Wednesday, May 7, 2008

The Year of the Jeep

After months of searching, we finally found a jeep for my son. Spending countless hours watching e-bay I began to realize that the same jeeps were bought in Michigan and then three weeks later appearing in New York again at a higher price. It finally got to the point where I gave up looking and came to the conclusion that if it were meant to happen, then it would happen. And then it happened.

What started as a 1954 Willies M38A1 that had been sitting in a garage about 5 miles from the house waiting to be restored by an 85 year old man, became our new project . My friend Jim and I went out and hooked it up to his truck. As we prepared to leave, the gentleman motioned for me to take a couple of boxes of jeep stuff he wouldn't be needing anymore. Those boxes ended up containing brand new brake parts. Not some brake parts, but every brake part needed to redo the brakes. Master cylinder, wheel cylinders, brake shoes, brake lines. The entire brake system in a box. So I drag it home and the kid and I start the renovation/restoration process. Install all the new brake parts, new u-joints, change all the fluids, re-pack the wheel bearings, etc.

Look down through the floor boards and see grass, but that is a later project that can come after we get it running.

Then began the getting it running part. Should be easy for me...this is what I do for a living. What began as a simple carburator rebuild turned into a major journey to locate a submersible Carter single barrel carburator. Seems the reason our jeep wouldn't idle was because we were missing the idle jets and a couple of other really important internal components that are necessary in a carburetor. Well, by talking to a couple of local jeep rebuilders, I was directed to an oldtimer in Palatka Fl. The way it was explained to me, this guy has everything and anything related to the military version of the CJ. 2A, 3A, Surrey, Truck, Mutt, trailer, you name it, this guy was supposed to have it. The day finally came where the kid and I could take the time to drive up and meet this gentleman. About an hour and a half later, we arrived at his shop. No sign of the guy and I thought it was going to be a wasted trip. Instead, we found a note tacked to his front door telling everyone where he was. Today, yesterday, the day before, it was about a month long and every day he just added a new log. At the bottom of the list is an invitation to look around and relax, he would return before dark. Well, 20 minutes later here he comes driving down the road with a tub from a CJ2A in the back of his truck. Just had been to the paint shop and picked it up. Seems to be his next project. Well, we spent some time getting to know each other and then he took us on 'the tour'. I saw more jeep parts than I have ever before in my life. About 40 tubs, countless frames, engines, engine parts, doors, hoods, fenders, lights, carburetors, air cleaners, if it was related to a military jeep, he had it. About as long as you are reading this and wondering when I am getting to the climax is about how long it took to get to the carburetor shed. Found an old carburetor, exactly what I needed, then it took another 45 minutes to get to the price. Now think about this for a minute, we have been in a field in Palatka Fl for over three hours now and are just now getting to the reason for the trip. Oh yea, forgot something very important. I was told to bring lots of patience and Deep Woods Off. I, as usual only remembered one of the two items. It seems that Palatka Florida is the mosquito breeding capital of the world. So I am getting eaten alive by the damn things and still haven't gotten a price on this carb yet. In true horse trading tradition, before we could discuss the price, Grandpa George had to show the kid his last project. Sitting in the far corner of his property is a primer grey CJ-5.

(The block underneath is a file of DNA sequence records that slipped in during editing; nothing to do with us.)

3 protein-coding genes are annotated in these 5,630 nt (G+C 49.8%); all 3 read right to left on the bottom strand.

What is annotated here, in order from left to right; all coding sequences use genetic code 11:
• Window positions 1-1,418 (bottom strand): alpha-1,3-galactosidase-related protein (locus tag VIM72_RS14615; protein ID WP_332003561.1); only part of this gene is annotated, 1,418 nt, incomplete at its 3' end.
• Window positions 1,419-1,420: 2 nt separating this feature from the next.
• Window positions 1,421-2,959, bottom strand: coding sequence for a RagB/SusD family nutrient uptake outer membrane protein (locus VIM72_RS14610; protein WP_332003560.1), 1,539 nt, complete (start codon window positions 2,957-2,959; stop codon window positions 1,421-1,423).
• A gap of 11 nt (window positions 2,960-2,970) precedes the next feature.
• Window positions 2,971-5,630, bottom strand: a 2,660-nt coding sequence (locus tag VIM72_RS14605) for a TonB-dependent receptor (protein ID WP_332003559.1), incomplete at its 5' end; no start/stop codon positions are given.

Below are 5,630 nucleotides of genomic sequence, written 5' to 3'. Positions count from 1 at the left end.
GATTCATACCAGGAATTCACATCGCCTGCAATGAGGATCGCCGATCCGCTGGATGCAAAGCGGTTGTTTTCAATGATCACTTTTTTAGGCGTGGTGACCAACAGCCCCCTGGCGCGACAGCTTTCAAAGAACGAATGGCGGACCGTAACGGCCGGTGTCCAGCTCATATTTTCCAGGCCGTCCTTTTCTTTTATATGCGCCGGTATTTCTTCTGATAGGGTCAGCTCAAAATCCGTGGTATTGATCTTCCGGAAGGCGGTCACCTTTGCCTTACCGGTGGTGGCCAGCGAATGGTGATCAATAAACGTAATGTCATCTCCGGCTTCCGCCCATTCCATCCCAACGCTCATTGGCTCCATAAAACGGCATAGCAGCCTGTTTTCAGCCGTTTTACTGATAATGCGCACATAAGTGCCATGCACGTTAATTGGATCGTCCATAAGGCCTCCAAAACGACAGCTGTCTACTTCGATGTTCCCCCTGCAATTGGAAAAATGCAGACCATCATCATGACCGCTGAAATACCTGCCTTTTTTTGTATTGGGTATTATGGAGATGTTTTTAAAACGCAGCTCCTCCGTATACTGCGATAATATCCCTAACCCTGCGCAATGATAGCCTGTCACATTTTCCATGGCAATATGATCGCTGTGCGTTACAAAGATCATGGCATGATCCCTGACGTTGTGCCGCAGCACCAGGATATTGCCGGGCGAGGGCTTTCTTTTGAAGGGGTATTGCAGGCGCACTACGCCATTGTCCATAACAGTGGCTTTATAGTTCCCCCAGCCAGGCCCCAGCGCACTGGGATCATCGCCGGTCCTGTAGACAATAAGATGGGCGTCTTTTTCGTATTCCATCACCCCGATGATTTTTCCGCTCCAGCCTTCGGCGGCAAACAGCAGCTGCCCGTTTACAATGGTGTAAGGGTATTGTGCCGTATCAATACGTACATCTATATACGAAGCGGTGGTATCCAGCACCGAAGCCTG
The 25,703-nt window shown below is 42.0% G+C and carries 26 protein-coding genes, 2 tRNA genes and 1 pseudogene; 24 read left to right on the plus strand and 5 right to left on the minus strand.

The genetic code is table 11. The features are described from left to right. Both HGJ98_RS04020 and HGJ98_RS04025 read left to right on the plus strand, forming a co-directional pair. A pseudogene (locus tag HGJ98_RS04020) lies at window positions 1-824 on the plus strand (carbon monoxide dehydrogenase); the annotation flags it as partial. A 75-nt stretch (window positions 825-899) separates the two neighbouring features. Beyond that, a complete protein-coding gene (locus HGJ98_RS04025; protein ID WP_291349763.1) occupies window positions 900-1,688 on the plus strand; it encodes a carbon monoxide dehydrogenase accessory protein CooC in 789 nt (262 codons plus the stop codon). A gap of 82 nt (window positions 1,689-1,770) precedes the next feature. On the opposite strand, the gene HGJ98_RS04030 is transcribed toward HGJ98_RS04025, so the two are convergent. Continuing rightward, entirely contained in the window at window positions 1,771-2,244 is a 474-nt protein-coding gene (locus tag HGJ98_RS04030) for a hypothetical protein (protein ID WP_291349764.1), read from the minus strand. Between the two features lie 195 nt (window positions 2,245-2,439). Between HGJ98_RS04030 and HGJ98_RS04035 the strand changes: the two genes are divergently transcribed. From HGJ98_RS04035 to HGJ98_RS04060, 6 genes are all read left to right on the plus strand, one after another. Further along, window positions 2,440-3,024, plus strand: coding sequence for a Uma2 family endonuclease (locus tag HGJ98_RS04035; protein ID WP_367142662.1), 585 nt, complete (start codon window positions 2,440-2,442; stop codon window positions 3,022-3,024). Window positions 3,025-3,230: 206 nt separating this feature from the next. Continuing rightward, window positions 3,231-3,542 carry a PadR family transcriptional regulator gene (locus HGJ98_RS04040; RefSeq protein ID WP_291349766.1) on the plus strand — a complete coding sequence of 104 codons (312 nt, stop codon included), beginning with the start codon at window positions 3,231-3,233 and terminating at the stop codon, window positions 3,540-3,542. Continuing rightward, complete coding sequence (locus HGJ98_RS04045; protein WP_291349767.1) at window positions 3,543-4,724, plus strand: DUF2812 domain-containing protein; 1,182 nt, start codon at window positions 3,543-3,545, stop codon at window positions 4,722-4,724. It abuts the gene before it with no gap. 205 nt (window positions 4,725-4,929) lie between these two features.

Seems he had finished a mechanical revival of this jeep and was waiting for the owner to pay him. It had been a couple of months since he finished it and was going to get a title for it and sell it for what he had in it. Now you have to understand that besides his pickup truck, this Jeep is the only civilian motor vehicle on his 5 acre plot. Well the kid saw this jeep and took a liking to it. I also liked it a lot because my local NAPA store can get me any part for it I would need. No more gallivanting all over central FLA to locate parts. Well, back we go to the shop with a stop at the storage trailer to see a couple of hoods and fenders stored in one of his buses. He has about five storage units on his property and every one of them is on wheels. George says this is easier because then he can move them when he wants. Not sure why he would move them, but's not my show. Back at the shop the talk finally turns to the cost of this carb. Seems 300 bucks is the going rate for a used, complete, military submersible carburetor. Including the snorkle, but not the rubber tubing or clamps. The kid was kinda reluctant to get the carb and go home so I asked him what was up? He sorta looked at me out of the corner of his eye and says he wonders if we could trade jeeps. Trade what jeeps I ask and he says our 54 Willies for his 67 CJ5.
I looked at the kid and told him that it was his jeep, trade if he wants and if he can get a good trade. Damn, that added another hour and a half to the trip. Up shot of the whole trip was that the kid and Grandpa George struck a deal. Cost the kid a couple of bucks kicker, but he got a jeep that ran and was street ready. You can only imagine the kid's mom's expression when we got home from that trip. Not only did we not have a carburetor, but we had traded off the Willies for another Jeep. Couple of weeks later we took another journey up to Palatka with a trailer and brought it home. Wasn't much to look at, but damn it was the kid's.
It is now registered and has become a great little machine to get us fishing, or to the beach.